It’s one of the hardest things older people have to do – give up their car keys.
“It’s one of the most difficult discussions that families will have with senior loved ones because they equate driving with independence,” said Mark Goetz, co-founder, and president of the HomeCare Advocacy Network (HCAN). “There is no magic number – no set age when people should stop driving. However, we know that many seniors drive, on average, seven to ten years longer than they probably should.”
There are a number of age-related issues that could impact your aging loved one’s ability to drive, including poor vision, hearing problems, and joint/muscle issues. For example, arthritis could affect the ability to grasp the wheel, or arthritic hips or knees could slow reaction time or make it difficult to break.
So, how do you know when it’s time to start having discussions about limiting or stopping driving? Here are some things to consider:
- Does your aging loved one get lost on familiar routes?
- Have you noticed new dents, scratches, or other damage to his/her car?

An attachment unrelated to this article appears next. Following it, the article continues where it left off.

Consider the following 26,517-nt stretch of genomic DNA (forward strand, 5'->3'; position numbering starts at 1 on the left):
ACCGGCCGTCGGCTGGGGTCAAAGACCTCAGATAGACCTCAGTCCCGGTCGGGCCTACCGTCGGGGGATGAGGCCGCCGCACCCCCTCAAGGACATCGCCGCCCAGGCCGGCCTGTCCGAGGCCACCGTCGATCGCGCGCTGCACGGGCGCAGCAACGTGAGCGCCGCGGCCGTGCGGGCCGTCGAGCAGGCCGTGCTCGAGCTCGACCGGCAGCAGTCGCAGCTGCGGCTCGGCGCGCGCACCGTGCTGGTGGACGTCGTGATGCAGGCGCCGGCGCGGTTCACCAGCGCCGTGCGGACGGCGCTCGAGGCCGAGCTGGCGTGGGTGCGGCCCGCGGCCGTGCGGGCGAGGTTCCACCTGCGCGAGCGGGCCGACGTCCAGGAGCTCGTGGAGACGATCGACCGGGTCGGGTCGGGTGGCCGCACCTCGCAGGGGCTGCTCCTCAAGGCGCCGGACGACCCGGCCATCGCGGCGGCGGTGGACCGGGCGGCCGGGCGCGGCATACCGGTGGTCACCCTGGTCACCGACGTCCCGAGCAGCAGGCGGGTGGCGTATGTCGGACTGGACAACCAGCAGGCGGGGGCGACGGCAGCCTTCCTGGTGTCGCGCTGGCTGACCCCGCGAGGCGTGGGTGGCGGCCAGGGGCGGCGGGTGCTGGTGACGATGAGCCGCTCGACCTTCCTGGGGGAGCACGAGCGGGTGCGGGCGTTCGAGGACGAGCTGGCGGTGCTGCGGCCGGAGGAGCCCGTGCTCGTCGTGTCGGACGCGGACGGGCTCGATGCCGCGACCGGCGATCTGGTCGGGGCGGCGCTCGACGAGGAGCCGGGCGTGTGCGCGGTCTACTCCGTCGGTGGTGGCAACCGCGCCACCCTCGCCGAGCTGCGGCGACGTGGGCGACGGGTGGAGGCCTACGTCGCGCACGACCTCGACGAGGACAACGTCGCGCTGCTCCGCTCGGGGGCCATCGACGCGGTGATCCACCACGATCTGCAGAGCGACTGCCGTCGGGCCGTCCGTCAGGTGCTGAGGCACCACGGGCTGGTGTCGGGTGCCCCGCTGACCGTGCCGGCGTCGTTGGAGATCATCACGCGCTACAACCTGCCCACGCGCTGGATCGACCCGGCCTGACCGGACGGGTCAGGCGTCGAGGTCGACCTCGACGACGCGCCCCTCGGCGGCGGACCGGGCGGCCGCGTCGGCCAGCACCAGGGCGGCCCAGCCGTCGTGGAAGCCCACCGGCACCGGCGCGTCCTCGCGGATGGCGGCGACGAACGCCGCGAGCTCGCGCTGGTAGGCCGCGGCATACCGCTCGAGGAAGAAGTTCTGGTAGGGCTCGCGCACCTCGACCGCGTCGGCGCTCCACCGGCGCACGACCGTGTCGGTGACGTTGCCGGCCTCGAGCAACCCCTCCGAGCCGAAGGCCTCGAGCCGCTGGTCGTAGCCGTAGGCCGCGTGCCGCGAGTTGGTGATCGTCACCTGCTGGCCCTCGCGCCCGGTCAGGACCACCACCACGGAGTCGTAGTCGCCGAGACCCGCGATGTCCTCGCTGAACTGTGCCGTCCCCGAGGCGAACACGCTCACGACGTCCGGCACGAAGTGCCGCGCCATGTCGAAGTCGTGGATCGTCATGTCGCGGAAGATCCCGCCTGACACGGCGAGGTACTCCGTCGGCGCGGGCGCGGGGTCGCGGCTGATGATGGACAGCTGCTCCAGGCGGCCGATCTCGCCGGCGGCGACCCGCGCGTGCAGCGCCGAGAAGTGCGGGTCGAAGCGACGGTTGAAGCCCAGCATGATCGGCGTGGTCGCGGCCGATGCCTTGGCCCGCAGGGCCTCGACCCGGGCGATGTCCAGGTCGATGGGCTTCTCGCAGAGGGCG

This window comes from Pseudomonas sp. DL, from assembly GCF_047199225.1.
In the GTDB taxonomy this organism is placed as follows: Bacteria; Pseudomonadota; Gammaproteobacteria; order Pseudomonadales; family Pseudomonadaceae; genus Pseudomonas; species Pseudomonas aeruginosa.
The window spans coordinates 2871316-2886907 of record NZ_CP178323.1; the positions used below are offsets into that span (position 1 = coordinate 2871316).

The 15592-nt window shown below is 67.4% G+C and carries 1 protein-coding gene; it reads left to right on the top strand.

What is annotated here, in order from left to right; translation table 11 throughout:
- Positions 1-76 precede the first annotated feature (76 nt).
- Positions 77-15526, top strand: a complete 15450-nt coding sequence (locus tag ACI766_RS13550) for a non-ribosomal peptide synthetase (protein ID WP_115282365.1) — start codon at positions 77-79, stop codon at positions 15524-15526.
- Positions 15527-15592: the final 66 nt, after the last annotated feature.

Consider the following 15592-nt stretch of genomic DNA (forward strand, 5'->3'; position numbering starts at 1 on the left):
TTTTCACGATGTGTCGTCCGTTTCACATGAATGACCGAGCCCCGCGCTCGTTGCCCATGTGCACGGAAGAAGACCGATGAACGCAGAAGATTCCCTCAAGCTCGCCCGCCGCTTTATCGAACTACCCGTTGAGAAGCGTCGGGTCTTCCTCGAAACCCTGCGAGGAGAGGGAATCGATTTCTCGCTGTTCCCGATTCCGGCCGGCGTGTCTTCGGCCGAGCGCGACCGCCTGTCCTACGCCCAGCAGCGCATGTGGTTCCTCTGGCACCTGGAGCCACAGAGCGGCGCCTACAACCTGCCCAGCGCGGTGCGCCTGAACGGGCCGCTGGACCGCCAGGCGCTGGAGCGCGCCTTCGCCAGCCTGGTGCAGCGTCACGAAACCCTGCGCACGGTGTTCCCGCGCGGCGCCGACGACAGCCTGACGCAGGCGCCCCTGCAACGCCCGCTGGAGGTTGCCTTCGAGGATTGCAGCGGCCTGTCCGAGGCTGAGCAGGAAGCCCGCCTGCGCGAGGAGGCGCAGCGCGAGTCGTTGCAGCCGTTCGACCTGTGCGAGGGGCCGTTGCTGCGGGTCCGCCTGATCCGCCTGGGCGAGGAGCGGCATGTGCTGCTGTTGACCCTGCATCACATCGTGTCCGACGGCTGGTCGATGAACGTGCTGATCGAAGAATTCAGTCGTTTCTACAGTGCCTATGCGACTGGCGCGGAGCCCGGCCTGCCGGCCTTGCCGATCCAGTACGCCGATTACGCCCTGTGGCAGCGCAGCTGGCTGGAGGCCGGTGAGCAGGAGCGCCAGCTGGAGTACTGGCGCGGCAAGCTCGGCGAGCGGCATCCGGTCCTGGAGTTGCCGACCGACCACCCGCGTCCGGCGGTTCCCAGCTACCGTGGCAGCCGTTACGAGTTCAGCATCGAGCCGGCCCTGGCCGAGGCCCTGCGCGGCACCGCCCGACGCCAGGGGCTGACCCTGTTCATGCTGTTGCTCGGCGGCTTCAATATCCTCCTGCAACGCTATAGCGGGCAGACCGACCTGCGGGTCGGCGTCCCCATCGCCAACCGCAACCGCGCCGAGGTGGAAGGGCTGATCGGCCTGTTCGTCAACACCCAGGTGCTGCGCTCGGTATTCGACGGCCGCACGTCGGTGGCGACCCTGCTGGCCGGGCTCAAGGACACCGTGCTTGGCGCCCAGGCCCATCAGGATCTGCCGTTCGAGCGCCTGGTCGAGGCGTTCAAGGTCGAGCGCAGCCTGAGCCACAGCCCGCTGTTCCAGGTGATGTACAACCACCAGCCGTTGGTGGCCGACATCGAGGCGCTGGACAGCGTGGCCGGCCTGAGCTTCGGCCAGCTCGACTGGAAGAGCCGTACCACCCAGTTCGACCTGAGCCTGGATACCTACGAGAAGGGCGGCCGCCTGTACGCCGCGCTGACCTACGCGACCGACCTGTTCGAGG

- Has your loved one received a warning or ticket for poor driving?
- Has he/she experienced any close calls?
- Has his/her doctor expressed concerns?
- Does your loved one take medication that may affect their ability to drive?
- Does he/she have a chronic physical condition that may impact their ability to drive safely – Alzheimer’s, Parkinson’s disease, arthritis, glaucoma, etc.
- Does he/she drive too slowly?
- Does he/she get overwhelmed by traffic, signals, road markings, etc.?
- Does your loved one become angry or defensive when you talk about his/her driving?
If you answered “yes” to any of these questions, it’s probably time to start the driving conversation. A great resource to help you prepare is We Need to Talk – a free online seminar developed jointly with the Hartford and MIT AgeLab and offered through AARP. It will help you assess your loved one’s driving skills and provide tools for a productive discussion.
“Giving up the car keys doesn’t mean your aging loved ones have to lose their independence,” Goetz said. “Because you won’t always be available, help them research alternative forms of transportation – family, friends, church volunteers, public transportation, or assistance through a senior services organization. Another option is to hire a professional caregiver. At HCAN, our caregivers provide transportation services – driving our clients to doctor’s appointments, the grocery store or even to meet friends for lunch.”
To learn how HCAN’s specially trained caregivers can help your loved one remain active and independent, visit hcanthrive.com.